Phillips pointed to past successful environmental issues that Gonzalez has worked on with the club’s grassroots activists.

“She recently said she would not accept oil company contributions and will not be influenced by oil company IE expenditures,” Phillips said. “We take her at her word.”

The Sierra Club has not completed the endorsement process for this race so it has not yet endorsed anyone.

Environmental issues are a major concern for the district Gonzalez represents as a councilwoman; it includes the city’s westside, which is surrounded by an industry dependent on the Port of Long Beach and the effects associated with the pollution it causes.

The 33rd district includes the southeast Los Angeles communities along the 710 freeway corridor, an area that is exposed to higher levels of air pollution than other parts of the region. These communities are made up of mostly low-income immigrant residents.

Locally, Gonzalez spearheaded a Styrofoam ban in the city and regionally she is a member of the Environmental Advisory Team on the LA River Master Plan Committee.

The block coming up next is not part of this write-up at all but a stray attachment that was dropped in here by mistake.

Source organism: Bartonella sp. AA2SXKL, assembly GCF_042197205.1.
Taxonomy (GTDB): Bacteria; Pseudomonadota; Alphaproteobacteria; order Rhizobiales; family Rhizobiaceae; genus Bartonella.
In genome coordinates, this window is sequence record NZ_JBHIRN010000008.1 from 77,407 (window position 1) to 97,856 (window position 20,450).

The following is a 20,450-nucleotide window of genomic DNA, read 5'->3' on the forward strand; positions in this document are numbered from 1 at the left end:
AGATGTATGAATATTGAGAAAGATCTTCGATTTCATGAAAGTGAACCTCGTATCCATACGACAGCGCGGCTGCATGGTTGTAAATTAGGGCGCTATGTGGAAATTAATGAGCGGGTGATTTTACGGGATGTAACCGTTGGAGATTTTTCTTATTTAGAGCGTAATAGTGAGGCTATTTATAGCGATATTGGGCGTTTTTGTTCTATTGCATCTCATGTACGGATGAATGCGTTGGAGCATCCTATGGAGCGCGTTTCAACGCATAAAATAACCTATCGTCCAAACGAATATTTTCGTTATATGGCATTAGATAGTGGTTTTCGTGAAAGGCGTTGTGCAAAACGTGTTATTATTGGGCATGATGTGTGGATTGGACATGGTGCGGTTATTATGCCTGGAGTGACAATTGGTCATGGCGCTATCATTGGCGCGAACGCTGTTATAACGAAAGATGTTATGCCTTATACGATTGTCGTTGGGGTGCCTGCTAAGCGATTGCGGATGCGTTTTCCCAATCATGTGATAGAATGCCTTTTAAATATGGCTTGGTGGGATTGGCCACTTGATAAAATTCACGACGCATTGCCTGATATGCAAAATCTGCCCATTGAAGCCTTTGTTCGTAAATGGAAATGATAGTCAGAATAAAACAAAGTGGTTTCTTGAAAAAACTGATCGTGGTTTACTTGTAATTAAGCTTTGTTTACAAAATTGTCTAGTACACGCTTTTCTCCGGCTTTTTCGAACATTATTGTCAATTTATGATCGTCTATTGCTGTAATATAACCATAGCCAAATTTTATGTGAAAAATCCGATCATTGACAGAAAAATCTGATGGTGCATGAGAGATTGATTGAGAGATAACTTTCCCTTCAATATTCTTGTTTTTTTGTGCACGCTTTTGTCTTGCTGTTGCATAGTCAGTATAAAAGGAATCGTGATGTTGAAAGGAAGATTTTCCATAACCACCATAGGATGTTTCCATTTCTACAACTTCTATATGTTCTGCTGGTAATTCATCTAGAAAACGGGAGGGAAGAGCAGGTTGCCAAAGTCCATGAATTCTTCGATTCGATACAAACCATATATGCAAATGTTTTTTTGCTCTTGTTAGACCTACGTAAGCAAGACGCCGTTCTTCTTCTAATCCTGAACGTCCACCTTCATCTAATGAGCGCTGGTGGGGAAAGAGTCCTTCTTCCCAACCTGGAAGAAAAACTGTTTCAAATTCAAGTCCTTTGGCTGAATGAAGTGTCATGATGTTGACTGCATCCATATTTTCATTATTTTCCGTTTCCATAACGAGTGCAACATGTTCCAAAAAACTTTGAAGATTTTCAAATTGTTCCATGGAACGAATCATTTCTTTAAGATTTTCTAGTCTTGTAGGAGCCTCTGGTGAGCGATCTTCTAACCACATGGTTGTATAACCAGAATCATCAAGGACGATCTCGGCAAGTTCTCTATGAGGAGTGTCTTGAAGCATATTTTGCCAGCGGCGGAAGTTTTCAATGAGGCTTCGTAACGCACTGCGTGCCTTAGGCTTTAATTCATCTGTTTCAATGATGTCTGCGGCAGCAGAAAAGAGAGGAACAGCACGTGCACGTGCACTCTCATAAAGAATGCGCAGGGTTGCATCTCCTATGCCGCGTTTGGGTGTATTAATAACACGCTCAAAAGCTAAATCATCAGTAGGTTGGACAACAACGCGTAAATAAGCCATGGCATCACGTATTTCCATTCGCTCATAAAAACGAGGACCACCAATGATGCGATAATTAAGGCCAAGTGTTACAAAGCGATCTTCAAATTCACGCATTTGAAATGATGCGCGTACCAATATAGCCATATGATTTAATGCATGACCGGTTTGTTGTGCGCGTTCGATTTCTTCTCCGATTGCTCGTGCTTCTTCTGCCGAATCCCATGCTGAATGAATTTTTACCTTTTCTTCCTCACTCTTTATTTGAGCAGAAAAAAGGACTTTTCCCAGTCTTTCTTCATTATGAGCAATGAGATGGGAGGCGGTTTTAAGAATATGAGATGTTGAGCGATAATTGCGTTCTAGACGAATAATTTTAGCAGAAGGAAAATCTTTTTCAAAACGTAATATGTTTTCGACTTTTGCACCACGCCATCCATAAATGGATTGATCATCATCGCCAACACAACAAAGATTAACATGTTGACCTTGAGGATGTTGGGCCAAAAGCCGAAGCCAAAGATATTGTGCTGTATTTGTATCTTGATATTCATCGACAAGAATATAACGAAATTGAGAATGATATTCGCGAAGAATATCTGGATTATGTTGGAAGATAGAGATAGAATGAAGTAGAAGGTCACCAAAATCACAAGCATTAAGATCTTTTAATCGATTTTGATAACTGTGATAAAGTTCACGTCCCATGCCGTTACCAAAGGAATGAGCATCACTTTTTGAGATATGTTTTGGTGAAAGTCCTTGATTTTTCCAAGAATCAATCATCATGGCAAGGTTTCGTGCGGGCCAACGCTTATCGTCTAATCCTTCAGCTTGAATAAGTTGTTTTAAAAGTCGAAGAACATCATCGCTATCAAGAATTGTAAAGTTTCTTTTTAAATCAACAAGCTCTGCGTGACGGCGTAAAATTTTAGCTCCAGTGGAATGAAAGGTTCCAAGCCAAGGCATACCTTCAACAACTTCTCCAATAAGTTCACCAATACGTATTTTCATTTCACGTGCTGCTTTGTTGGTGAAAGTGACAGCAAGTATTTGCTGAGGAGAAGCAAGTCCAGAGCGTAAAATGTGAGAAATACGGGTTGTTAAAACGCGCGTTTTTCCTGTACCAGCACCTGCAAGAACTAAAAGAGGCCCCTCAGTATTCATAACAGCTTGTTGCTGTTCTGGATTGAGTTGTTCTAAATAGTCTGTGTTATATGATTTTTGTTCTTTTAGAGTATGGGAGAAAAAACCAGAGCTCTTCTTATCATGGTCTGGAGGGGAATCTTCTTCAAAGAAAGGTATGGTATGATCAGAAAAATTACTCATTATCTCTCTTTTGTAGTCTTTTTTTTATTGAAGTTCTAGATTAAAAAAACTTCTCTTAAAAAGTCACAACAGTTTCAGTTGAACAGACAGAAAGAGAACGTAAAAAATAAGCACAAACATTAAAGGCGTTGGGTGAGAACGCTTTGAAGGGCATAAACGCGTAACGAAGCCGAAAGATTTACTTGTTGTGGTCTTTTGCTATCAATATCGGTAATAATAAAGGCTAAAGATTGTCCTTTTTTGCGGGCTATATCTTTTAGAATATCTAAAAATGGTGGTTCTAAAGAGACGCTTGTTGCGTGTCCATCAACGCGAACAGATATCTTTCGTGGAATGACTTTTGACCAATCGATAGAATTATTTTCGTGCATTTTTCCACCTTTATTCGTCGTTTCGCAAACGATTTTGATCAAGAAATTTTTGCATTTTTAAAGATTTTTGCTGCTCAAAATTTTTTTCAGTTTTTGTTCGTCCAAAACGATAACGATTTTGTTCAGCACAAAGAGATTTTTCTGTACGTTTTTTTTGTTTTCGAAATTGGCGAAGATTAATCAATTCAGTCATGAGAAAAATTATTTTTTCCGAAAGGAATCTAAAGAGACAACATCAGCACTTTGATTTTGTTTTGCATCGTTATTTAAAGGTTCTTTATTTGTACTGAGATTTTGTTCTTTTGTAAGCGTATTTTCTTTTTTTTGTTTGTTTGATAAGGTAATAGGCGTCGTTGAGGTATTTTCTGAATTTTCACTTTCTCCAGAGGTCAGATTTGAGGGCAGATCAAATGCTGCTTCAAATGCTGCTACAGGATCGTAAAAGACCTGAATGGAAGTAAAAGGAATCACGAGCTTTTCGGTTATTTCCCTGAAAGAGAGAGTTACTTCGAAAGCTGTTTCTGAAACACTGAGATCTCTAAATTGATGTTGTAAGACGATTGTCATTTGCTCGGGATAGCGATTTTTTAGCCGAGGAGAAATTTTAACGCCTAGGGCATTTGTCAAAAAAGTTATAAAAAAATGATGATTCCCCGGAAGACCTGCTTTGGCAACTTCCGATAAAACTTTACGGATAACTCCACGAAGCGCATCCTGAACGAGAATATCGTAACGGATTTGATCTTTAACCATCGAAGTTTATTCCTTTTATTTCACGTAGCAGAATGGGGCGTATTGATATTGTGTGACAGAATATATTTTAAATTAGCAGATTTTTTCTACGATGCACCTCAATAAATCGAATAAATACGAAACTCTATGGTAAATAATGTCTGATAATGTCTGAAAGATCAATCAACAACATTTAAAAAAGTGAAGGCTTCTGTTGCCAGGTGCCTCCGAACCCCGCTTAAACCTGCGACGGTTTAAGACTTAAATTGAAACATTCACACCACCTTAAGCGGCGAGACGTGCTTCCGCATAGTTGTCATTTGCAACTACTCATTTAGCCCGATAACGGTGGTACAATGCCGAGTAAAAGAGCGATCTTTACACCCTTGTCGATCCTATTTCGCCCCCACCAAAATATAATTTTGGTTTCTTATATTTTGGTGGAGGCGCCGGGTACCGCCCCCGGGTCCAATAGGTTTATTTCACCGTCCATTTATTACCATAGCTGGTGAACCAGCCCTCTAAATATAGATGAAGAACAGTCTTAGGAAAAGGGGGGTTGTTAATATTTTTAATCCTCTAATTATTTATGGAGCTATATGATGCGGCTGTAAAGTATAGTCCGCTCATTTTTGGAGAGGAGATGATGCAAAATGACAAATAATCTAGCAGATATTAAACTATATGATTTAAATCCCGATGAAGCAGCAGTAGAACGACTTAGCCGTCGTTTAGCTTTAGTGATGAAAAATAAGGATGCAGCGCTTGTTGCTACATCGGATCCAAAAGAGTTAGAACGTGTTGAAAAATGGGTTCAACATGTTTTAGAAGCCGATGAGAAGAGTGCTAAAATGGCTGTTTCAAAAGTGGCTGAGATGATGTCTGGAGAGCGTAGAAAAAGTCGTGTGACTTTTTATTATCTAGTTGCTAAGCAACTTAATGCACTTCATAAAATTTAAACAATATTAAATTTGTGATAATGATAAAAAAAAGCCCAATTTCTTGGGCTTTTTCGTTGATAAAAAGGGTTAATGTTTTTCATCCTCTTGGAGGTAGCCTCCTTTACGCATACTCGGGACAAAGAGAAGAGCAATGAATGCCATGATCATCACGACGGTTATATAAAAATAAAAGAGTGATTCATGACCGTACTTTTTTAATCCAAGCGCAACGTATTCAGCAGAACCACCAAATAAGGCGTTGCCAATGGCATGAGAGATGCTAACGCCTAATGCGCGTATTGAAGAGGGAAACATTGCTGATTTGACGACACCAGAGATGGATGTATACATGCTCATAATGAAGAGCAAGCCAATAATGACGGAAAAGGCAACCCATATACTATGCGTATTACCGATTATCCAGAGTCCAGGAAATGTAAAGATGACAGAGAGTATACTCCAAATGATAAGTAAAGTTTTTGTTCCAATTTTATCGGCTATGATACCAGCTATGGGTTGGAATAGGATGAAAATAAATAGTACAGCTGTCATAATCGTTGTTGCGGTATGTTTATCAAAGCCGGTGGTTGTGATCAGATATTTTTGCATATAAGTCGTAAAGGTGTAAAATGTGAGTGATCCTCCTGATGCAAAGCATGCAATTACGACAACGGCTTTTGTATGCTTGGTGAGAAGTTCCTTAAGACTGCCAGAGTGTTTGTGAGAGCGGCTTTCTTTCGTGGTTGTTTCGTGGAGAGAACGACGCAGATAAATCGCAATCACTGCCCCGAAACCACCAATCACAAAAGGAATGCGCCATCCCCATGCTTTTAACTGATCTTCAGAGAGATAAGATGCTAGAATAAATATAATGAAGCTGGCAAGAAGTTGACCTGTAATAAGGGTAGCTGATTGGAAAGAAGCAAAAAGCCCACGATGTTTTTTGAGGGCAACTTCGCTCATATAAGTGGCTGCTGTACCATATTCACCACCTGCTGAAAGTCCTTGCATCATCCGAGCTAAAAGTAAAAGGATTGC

According to a 2016 article by CalMatters, big oil spending on Democrats—especially black and Latino Democrats—is becoming a trend.

With an environmental movement that “remains largely white” it allows for the oil industry to court ethnic communities, according to the article. The Coalition to Restore California’s Middle Class spent nearly $2 million on eight candidates. Six of them were Latino and black Democrats.

The special election is scheduled to take place March 26.

Editor’s note: This story has been updated to remove comments from Sergio Carrillo, Gonzalez’s campaign consultant, who wanted to remain off the record. The Post is still waiting for comment from Lena Gonzalez. 

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Stephanie Rivera is the community engagement editor for the Long Beach Post. After graduating from CSULB with a degree in journalism, Stephanie worked for Patch Latino and City News Service before coming to the Long Beach Post in 2015.